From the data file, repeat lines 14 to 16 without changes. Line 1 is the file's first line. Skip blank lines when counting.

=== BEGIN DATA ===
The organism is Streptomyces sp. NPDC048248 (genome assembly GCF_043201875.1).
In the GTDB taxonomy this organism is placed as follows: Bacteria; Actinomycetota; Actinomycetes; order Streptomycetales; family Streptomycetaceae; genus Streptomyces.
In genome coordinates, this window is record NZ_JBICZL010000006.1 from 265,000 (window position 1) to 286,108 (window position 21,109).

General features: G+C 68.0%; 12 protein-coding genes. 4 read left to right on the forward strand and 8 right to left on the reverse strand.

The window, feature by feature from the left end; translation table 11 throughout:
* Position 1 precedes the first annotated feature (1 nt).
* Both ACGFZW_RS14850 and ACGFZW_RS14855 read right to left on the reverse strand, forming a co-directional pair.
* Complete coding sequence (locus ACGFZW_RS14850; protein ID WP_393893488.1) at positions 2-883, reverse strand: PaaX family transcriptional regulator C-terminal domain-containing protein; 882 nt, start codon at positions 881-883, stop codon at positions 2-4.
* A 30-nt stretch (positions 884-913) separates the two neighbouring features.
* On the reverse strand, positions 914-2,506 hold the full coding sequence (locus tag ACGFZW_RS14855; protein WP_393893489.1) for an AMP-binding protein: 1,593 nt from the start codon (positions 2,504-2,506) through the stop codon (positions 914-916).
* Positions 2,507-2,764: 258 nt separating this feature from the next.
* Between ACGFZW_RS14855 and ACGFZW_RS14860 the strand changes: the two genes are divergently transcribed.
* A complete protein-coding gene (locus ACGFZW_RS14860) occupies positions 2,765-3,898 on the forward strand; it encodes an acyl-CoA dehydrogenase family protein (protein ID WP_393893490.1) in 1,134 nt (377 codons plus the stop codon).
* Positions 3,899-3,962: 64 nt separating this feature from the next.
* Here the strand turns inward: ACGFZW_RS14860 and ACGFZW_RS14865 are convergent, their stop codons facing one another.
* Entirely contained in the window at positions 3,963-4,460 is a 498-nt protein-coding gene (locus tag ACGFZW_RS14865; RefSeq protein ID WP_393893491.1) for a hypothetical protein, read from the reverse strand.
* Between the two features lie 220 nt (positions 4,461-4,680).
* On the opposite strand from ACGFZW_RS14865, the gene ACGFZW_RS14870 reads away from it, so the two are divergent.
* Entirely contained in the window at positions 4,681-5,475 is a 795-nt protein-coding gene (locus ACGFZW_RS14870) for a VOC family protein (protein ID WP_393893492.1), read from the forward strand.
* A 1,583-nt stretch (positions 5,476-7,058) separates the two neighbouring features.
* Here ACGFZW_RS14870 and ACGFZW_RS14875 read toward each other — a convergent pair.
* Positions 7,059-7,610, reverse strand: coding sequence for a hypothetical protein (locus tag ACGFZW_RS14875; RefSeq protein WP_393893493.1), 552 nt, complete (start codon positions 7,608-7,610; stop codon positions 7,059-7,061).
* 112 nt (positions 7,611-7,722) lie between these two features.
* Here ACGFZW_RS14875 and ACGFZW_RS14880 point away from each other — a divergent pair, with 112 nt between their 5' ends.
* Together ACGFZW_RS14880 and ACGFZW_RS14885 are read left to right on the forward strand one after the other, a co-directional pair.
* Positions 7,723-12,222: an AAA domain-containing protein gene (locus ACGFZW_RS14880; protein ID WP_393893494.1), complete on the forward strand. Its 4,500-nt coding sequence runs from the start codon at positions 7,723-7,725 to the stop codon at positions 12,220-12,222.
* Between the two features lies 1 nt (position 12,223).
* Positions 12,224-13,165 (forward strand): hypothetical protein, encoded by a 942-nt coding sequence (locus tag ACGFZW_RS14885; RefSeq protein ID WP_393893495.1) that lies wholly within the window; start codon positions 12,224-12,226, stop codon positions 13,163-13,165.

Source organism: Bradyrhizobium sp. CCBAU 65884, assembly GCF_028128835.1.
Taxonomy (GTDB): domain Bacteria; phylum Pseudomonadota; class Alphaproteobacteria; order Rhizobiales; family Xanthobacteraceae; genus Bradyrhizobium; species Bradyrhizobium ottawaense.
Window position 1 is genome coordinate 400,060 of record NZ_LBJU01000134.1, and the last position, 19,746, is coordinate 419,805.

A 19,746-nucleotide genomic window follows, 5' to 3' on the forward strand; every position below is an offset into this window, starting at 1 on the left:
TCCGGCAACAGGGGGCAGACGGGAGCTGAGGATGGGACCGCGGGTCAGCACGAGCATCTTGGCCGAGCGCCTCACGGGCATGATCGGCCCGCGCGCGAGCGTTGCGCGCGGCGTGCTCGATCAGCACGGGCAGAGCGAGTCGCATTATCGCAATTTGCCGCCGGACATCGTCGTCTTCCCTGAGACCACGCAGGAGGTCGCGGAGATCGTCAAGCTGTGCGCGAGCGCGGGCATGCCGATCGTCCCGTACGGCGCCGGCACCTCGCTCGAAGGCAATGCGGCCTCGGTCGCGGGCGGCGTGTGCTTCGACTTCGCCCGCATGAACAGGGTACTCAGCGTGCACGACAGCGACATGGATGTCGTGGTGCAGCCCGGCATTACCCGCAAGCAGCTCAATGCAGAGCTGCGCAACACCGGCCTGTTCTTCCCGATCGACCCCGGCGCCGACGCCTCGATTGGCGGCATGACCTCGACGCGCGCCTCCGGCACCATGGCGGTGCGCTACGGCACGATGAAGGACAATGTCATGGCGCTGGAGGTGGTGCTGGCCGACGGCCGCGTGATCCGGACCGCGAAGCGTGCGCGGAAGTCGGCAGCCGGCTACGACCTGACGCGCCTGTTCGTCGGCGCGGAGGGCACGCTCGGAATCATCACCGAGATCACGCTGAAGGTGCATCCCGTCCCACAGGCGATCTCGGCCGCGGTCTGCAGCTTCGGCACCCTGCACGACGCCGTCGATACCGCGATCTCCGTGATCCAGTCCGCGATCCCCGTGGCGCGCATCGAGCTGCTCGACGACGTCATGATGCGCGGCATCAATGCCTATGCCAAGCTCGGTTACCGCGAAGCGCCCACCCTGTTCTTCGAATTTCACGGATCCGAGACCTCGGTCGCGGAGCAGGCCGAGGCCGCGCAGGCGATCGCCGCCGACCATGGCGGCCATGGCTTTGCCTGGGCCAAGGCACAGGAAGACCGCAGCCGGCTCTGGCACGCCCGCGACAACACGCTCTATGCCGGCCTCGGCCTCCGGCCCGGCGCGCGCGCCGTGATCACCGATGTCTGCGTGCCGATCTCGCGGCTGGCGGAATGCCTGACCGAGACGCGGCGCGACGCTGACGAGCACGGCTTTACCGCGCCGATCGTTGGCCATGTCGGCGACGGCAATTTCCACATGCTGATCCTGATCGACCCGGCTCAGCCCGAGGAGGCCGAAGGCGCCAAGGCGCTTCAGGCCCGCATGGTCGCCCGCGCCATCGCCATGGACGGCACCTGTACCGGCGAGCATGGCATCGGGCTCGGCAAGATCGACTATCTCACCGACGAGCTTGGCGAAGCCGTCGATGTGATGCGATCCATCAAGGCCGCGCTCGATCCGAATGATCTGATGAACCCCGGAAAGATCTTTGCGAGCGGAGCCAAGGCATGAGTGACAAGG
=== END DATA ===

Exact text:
* Positions 3,899-3,962: 64 nt separating this feature from the next.
* Here the strand turns inward: ACGFZW_RS14860 and ACGFZW_RS14865 are convergent, their stop codons facing one another.
* Entirely contained in the window at positions 3,963-4,460 is a 498-nt protein-coding gene (locus tag ACGFZW_RS14865; RefSeq protein ID WP_393893491.1) for a hypothetical protein, read from the reverse strand.